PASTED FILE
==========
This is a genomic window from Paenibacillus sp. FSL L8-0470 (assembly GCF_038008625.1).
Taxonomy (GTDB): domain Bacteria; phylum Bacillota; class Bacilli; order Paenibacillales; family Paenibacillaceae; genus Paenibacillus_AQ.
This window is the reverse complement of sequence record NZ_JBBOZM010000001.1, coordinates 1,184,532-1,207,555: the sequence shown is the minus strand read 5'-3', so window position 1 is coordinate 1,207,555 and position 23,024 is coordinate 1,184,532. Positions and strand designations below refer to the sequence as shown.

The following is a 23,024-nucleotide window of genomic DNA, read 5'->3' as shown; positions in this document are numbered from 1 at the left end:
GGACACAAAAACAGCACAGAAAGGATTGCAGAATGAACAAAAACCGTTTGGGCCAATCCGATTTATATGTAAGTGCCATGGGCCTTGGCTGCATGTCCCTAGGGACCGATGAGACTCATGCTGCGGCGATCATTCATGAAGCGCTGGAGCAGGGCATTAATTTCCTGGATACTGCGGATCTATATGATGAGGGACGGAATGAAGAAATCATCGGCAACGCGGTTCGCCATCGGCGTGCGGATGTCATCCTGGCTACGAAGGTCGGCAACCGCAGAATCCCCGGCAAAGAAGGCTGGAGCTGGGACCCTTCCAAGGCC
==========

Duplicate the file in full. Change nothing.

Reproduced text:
This is a genomic window from Paenibacillus sp. FSL L8-0470 (assembly GCF_038008625.1).
Taxonomy (GTDB): domain Bacteria; phylum Bacillota; class Bacilli; order Paenibacillales; family Paenibacillaceae; genus Paenibacillus_AQ.
This window is the reverse complement of sequence record NZ_JBBOZM010000001.1, coordinates 1,184,532-1,207,555: the sequence shown is the minus strand read 5'-3', so window position 1 is coordinate 1,207,555 and position 23,024 is coordinate 1,184,532. Positions and strand designations below refer to the sequence as shown.

The following is a 23,024-nucleotide window of genomic DNA, read 5'->3' as shown; positions in this document are numbered from 1 at the left end:
GGACACAAAAACAGCACAGAAAGGATTGCAGAATGAACAAAAACCGTTTGGGCCAATCCGATTTATATGTAAGTGCCATGGGCCTTGGCTGCATGTCCCTAGGGACCGATGAGACTCATGCTGCGGCGATCATTCATGAAGCGCTGGAGCAGGGCATTAATTTCCTGGATACTGCGGATCTATATGATGAGGGACGGAATGAAGAAATCATCGGCAACGCGGTTCGCCATCGGCGTGCGGATGTCATCCTGGCTACGAAGGTCGGCAACCGCAGAATCCCCGGCAAAGAAGGCTGGAGCTGGGACCCTTCCAAGGCC